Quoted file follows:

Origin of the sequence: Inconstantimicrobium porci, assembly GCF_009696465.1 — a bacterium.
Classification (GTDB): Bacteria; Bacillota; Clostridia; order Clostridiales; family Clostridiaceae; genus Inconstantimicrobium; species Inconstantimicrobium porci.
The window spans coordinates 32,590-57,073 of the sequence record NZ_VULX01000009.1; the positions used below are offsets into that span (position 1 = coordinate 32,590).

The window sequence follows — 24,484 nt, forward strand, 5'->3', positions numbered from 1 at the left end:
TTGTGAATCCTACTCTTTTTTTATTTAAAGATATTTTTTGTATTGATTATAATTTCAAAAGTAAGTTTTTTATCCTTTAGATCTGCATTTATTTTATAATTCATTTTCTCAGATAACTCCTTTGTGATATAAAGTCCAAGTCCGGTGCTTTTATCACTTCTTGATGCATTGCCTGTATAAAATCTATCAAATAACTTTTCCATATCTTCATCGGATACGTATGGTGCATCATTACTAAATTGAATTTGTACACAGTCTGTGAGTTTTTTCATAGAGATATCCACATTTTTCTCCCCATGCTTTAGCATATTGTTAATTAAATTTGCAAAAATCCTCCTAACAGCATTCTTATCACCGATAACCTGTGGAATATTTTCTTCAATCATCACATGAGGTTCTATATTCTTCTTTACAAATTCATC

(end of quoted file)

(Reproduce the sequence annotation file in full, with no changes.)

Origin of the sequence: Inconstantimicrobium porci, assembly GCF_009696465.1 — a bacterium.
Classification (GTDB): Bacteria; Bacillota; Clostridia; order Clostridiales; family Clostridiaceae; genus Inconstantimicrobium; species Inconstantimicrobium porci.
The window spans coordinates 32,590-57,073 of the sequence record NZ_VULX01000009.1; the positions used below are offsets into that span (position 1 = coordinate 32,590).

The window sequence follows — 24,484 nt, forward strand, 5'->3', positions numbered from 1 at the left end:
TTGTGAATCCTACTCTTTTTTTATTTAAAGATATTTTTTGTATTGATTATAATTTCAAAAGTAAGTTTTTTATCCTTTAGATCTGCATTTATTTTATAATTCATTTTCTCAGATAACTCCTTTGTGATATAAAGTCCAAGTCCGGTGCTTTTATCACTTCTTGATGCATTGCCTGTATAAAATCTATCAAATAACTTTTCCATATCTTCATCGGATACGTATGGTGCATCATTACTAAATTGAATTTGTACACAGTCTGTGAGTTTTTTCATAGAGATATCCACATTTTTCTCCCCATGCTTTAGCATATTGTTAATTAAATTTGCAAAAATCCTCCTAACAGCATTCTTATCACCGATAACCTGTGGAATATTTTCTTCAATCATCACATGAGGTTCTATATTCTTCTTTACAAATTCATC